The large scale introduction and application of cargo bikes, in urban and peri-urban areas has shown to be a game changer for cities: the image of cycling improves; general levels of cycling increase (both for freight and passengers); urban space is used more efficiently; air quality, noise and safety levels as well as quality of life improve. However, this innovative solution is present in only a few cities and at best in the starting phase in other European cities. Its full potential has not been achieved in any European city.

Projects should address both methodological and vehicles aspects to help optimising last mile deliveries, where the benefits and how it can be replicated across several cities.

Demonstration of cleaner modes for last mile transport vehicles such as, electric cycles (2/3/4 wheels), bikes and cargo bikes in combination with the testing of innovative tools such as dynamic e-routing, load policies, multi/single-brand parcel lockers and boxes, micro consolidation centres and zero emission freight in the urban context to measure their effects on optimisation (reducing empty miles), efficiency, and congestion reduction should be considered. Results could also contribute to better delivery technologies transforming the last mile such as camera-based object tracking, precise location brought by enhanced EU satellite navigation (GNSS) services, application of AI technologies and CCAM solutions to delivery services and advanced analysis based on driver apps. It is recommended the establishment of energy savings objectives (e.g. electricity) regarding micro-consolidation centres in relation to other traditional strategies.

Actions should focus on piloting cooperation with private logistics operators, local businesses and establish new models for addressing governance and management of logistics operations in urban and peri-urban areas. Projects should achieve cost-efficient and scale up potential and deployment of innovative and sustainable urban people and goods mobility solutions enabled by better governance and regulations, including procurement or white-label schemes as an efficient tool for achieving these goals.

A thorough evaluation, using if appropriate the common ‘CIVITAS Process and Impact Evaluation Framework’ or the Sustainable Urban Mobility Indicators167 with a clear baseline in each city, should provide qualitative and quantitative information on the results of the local solutions implemented. The effectiveness of the proposed measures in achieving local policy objectives should be evaluated and the possible barriers to their broad take up and deployment identified, together with recommendations on how to overcome them. This should be accompanied by mechanisms for common lesson drawing and learning, within the project, between the projects funded under this topic and through the CIVITAS Initiative.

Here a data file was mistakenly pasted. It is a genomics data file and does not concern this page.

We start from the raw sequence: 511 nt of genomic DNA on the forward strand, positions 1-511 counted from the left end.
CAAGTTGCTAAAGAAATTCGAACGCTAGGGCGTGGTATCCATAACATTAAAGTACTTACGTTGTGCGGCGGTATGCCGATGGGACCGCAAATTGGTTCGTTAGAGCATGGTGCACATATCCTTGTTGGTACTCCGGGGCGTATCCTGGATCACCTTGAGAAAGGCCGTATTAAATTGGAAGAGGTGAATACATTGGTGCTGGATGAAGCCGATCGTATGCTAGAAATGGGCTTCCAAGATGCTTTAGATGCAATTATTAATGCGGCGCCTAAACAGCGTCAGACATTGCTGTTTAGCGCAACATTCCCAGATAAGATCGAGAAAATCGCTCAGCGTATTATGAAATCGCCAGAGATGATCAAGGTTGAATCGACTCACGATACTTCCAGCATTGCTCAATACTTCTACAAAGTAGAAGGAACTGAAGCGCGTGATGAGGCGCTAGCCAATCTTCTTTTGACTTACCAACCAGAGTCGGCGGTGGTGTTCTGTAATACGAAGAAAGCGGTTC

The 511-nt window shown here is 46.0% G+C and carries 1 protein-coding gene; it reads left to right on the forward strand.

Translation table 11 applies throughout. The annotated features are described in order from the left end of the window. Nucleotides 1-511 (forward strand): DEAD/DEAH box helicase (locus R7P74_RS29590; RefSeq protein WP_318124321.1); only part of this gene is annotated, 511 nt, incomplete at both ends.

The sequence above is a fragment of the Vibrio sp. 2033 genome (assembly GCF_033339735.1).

Proposals may include preparatory, take up and replication actions, research activities, as well as tools to support local planning and policy making.

A demonstrated contribution to the implementation of the cities’ Sustainable Urban Mobility Plans and Sustainable Urban Logistics Plans, without forgetting higher scales planning scope, is expected.

Funding for major infrastructure works is not covered by this action. Proposals should plan for an active collaboration within the CIVITAS initiative. They should demonstrate that the proposed approaches are truly innovative and build on the results from previous research and demonstration actions in this area.

Social innovations should be considered, notably as new tools, ideas and methods leading to active citizen engagement and as drivers of social change, social ownership, and new social practices.

This topic requires the effective contribution of SSH disciplines and the involvement of SSH experts, institutions as well as the inclusion of relevant SSH expertise, in order to produce meaningful and significant effects enhancing the societal impact of the related research activities